HarperCollins | 2021 (29 April) | 480p | Review copy | Buy the book
It is 1670 and the squalid and decaying court of Charles II is rife with intrigue as the unsteady Stuart crown is threatened by forces in the Netherlands and France. When Abbot, one of the agents working for the Secretary of State Lord Arlington, is found dead, his colleague James Marwood is sent to retrieve confidential papers from his home. It is clear that some are missing, not that this is an easy house to search – it is stinking with rats, poisoned and dying in agony. The trail leads Marwood to the house of Mr Fanshawe where Abbot’s wife and her child, secretive and frightened, now live, alongside the talk of the town, a lion.
Meanwhile, architect Cat Haskins has been hired to design a grand poultry house for the King’s sister in France, a project of great interest to the Dutchman Van Riebeck. Cat finds herself caught in the centre of a disturbing business, one that straddles the English Channel. Marwood can only watch on in alarm before he, too, steps into the fray.
The Royal Secret is the fifth novel to feature James Marwood and the woman who is frequently on his mind, Cat Haskins (once Lovett). You don’t need to have read the others but I would really encourage you to do so as these are among the best historical novels you could possibly read. Their depiction of Charles II’s court during the Great Fire and in the succeeding years is superb. This book does mark a new beginning of sorts because Cat is now independent again. She is working for herself as an architect and is viewed as a curiosity by the people who employ her to design elaborate houses for chickens – it’s all the rage and all rather strange. That’s even before you consider the logistics of owning a pet lion and placing him in your stables.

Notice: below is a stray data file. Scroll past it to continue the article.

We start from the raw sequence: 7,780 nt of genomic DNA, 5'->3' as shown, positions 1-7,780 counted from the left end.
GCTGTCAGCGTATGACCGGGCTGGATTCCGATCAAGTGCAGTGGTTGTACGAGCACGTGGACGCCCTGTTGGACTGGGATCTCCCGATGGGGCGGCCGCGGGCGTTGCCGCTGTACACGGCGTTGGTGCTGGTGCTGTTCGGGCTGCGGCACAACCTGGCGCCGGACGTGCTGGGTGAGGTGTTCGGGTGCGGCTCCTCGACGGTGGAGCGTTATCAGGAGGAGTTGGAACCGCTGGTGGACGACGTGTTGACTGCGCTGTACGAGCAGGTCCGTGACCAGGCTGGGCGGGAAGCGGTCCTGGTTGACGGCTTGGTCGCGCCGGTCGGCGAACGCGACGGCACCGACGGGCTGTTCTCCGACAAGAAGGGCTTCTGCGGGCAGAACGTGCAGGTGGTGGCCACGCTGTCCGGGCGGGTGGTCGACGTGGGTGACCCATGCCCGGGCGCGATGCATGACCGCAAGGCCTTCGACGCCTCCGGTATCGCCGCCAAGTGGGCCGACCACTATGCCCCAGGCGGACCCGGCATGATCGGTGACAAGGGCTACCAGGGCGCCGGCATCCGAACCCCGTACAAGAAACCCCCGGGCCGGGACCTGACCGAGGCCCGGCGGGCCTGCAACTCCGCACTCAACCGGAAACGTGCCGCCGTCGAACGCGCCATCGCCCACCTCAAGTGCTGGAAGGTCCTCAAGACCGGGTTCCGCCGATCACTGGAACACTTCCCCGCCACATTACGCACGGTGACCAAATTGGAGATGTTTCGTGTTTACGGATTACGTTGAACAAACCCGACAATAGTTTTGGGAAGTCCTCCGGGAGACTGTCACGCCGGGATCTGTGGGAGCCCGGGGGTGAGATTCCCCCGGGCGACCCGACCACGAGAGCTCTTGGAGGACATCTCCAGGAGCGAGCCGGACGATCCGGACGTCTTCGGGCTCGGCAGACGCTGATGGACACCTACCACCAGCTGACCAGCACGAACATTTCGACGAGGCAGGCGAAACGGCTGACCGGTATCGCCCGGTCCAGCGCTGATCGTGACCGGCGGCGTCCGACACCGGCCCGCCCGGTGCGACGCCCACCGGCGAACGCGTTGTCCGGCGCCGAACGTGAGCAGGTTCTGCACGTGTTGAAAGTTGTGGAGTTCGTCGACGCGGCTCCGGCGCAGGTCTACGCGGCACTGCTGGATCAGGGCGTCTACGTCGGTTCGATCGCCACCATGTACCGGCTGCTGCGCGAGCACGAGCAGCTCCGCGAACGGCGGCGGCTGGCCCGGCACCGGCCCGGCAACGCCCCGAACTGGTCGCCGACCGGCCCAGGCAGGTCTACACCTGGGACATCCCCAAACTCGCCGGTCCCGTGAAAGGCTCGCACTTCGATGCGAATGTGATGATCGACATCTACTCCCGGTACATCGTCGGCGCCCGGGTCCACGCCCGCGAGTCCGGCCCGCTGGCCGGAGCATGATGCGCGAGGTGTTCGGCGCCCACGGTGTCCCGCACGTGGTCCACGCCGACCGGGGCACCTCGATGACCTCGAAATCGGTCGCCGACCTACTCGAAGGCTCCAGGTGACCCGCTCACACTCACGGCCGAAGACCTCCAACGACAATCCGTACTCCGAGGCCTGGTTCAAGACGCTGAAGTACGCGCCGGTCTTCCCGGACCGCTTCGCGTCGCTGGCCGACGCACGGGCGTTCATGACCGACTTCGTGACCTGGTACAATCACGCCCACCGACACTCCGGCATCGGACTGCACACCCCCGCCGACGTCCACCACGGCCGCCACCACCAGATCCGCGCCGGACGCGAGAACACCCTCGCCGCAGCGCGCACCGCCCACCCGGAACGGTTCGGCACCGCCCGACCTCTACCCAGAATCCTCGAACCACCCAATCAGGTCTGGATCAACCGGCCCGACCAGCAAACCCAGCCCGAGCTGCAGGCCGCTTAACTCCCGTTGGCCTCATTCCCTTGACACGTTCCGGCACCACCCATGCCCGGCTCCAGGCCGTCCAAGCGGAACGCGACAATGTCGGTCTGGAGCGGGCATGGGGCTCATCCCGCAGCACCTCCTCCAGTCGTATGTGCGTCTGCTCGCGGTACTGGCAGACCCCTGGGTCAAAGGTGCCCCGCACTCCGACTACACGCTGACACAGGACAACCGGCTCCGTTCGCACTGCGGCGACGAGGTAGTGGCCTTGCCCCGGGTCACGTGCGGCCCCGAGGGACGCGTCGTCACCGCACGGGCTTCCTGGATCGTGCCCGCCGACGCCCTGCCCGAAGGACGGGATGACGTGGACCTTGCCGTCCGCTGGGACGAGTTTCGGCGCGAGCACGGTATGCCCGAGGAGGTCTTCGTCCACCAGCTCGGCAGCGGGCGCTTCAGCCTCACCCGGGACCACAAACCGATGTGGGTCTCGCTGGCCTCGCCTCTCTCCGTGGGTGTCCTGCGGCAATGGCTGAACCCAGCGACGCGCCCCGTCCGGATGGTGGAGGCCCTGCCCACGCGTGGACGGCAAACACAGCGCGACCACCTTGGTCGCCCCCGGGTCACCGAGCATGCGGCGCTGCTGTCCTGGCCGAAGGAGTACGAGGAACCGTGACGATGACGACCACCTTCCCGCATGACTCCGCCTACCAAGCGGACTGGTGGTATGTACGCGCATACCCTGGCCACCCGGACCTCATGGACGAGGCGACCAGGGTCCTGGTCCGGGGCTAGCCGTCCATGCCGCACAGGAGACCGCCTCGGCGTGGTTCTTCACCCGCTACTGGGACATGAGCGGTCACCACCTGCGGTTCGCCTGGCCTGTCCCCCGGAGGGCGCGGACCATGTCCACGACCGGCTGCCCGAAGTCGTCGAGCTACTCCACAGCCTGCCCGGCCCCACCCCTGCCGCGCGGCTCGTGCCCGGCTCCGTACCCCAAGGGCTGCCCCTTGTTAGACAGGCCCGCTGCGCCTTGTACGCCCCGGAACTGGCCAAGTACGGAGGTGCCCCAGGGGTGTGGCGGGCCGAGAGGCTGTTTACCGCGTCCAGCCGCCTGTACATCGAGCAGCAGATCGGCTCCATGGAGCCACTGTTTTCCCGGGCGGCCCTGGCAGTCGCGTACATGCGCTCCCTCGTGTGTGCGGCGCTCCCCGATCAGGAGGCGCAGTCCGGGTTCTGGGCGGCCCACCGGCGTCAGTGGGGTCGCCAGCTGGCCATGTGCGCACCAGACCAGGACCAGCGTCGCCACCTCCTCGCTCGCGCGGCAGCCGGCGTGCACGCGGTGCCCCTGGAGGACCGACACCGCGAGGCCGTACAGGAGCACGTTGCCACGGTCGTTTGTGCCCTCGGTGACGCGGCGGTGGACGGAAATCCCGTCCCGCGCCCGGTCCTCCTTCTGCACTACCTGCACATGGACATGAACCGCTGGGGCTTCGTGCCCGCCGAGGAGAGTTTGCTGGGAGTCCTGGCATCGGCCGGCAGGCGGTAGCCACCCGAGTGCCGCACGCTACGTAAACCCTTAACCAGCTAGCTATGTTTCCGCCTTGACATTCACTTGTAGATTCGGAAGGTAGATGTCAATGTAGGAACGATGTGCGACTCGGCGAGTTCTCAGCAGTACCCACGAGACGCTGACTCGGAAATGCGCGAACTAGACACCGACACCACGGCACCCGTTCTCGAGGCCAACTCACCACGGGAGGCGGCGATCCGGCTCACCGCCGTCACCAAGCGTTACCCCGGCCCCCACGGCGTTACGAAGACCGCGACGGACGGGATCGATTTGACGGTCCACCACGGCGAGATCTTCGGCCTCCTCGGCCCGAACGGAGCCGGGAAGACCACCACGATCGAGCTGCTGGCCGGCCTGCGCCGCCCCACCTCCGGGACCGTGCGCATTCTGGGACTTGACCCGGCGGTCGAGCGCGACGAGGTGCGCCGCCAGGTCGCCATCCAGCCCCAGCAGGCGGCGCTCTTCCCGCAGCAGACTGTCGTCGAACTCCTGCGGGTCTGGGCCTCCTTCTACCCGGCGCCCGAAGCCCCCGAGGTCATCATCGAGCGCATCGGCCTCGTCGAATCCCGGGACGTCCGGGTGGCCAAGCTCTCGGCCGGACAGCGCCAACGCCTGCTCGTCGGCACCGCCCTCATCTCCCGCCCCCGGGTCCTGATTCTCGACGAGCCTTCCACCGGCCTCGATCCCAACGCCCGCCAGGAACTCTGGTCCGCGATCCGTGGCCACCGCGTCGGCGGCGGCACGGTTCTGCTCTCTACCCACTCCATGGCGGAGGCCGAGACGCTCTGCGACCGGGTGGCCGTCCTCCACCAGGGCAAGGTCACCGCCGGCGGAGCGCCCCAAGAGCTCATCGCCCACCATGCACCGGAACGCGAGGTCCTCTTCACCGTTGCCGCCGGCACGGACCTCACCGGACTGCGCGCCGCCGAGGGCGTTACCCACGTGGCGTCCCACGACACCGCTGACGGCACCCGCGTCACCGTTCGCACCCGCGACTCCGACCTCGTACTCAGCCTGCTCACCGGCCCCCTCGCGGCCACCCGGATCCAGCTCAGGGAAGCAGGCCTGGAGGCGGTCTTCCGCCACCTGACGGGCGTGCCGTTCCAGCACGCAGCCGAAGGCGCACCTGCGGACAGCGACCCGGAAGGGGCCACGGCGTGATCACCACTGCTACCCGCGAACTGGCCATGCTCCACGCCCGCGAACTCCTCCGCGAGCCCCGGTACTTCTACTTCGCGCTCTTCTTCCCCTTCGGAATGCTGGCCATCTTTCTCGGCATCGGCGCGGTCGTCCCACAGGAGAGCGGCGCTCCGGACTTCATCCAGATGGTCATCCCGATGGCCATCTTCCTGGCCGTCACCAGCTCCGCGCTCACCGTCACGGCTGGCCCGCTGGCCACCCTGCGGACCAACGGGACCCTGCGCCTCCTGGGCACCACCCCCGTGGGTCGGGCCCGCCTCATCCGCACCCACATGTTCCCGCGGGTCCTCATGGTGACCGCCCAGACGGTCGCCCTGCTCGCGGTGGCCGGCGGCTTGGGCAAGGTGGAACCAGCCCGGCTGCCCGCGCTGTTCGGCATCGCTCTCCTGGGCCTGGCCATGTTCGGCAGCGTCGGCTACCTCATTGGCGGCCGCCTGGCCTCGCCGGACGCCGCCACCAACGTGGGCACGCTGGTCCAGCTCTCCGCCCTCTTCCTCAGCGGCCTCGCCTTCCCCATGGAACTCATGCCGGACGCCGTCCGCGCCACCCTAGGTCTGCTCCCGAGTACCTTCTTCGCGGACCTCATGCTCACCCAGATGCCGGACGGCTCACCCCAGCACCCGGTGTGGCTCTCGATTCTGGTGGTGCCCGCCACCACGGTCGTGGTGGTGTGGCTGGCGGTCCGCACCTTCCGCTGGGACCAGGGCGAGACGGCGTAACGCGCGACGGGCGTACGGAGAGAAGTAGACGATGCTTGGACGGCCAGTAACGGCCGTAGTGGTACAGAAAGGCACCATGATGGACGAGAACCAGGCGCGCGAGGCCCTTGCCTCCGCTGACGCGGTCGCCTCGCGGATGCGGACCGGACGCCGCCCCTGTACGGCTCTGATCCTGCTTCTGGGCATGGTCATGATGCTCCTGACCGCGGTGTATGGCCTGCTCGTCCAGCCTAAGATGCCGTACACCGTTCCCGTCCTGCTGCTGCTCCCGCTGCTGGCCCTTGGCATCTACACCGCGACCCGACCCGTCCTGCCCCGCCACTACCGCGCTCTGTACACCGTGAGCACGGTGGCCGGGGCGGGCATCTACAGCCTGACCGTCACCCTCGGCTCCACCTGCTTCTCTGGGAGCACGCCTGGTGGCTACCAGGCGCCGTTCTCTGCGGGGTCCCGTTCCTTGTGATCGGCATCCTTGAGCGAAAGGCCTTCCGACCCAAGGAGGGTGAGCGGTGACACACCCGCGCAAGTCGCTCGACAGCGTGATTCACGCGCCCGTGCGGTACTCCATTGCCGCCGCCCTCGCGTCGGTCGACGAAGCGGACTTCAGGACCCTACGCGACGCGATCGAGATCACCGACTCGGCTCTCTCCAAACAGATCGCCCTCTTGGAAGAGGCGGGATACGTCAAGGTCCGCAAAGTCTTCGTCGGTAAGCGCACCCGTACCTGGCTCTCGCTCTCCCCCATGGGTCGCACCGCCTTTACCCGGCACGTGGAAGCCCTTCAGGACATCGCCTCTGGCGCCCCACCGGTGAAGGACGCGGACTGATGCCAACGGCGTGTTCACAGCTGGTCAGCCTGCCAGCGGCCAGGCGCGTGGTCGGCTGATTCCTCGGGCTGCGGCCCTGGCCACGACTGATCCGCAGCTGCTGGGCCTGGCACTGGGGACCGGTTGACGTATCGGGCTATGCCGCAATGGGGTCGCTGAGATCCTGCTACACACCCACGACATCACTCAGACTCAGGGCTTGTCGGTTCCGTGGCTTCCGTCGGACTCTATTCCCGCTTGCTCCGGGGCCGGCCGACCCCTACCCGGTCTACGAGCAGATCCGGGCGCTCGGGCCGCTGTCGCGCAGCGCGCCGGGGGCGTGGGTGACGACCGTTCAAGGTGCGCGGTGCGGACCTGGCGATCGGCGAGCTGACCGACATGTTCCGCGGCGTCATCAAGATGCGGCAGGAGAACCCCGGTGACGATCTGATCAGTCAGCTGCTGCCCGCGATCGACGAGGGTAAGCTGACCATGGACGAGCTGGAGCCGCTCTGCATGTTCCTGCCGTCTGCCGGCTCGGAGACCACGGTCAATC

The plot of The Royal Secret is pleasingly complex and immerses both Marwood and Cat in a situation that endangers them both, while also threatening the security of the realm and a King who is constantly under attack by foreign powers and spies closer to hand. It all gets rather personal when Cat finds herself mixing with the wrong people and all Marwood can do is watch on anxiously. It’s a great story, brilliantly told by Andrew Taylor, and I recommend you dive in. You’ll soon catch up if you haven’t read any of the other books.
It’s the portrayal of Charles II’s court and government that I found the most riveting. It’s a hotbed of personal ambition and envy, sin and disease, corruption and a rather odd idealism surrounding the nature of the crown after years of all too recent civil war and Cromwell’s Commonwealth. Charles does make occasional charismatic appearances in this novel and in the others and they are always highlights. I absolutely love the way in which he is depicted. The men who work for him and conduct his business are far less appealing and Marwood is in the unfortunate position of being caught in the middle of most of them.
There is extra glamour in The Royal Secret thanks to some extremely enjoyable scenes set in France where Cat must wait on the pleasure of Madame, Charles II’s sister. Equally fun to read are the chapters set aboard ships. It’s hard to be refined and noble when in the grip of seasickness. Complementing these personal stories is the intrigue as secret messages move between countries and agents. There’s also a menace at work and he makes for an interesting villain.
The King’s Secret is clever, historically rich and detailed, and extremely engrossing. I can’t rave about it enough as this fabulous series gets even better. It tells a great story – compelling, tragic and thoroughly intriguing and, of course, it is deliciously steeped in the atmosphere of this secretive, diseased, decaying court of Charles II. The King’s Secret is quite possibly the best of the series, which is saying something.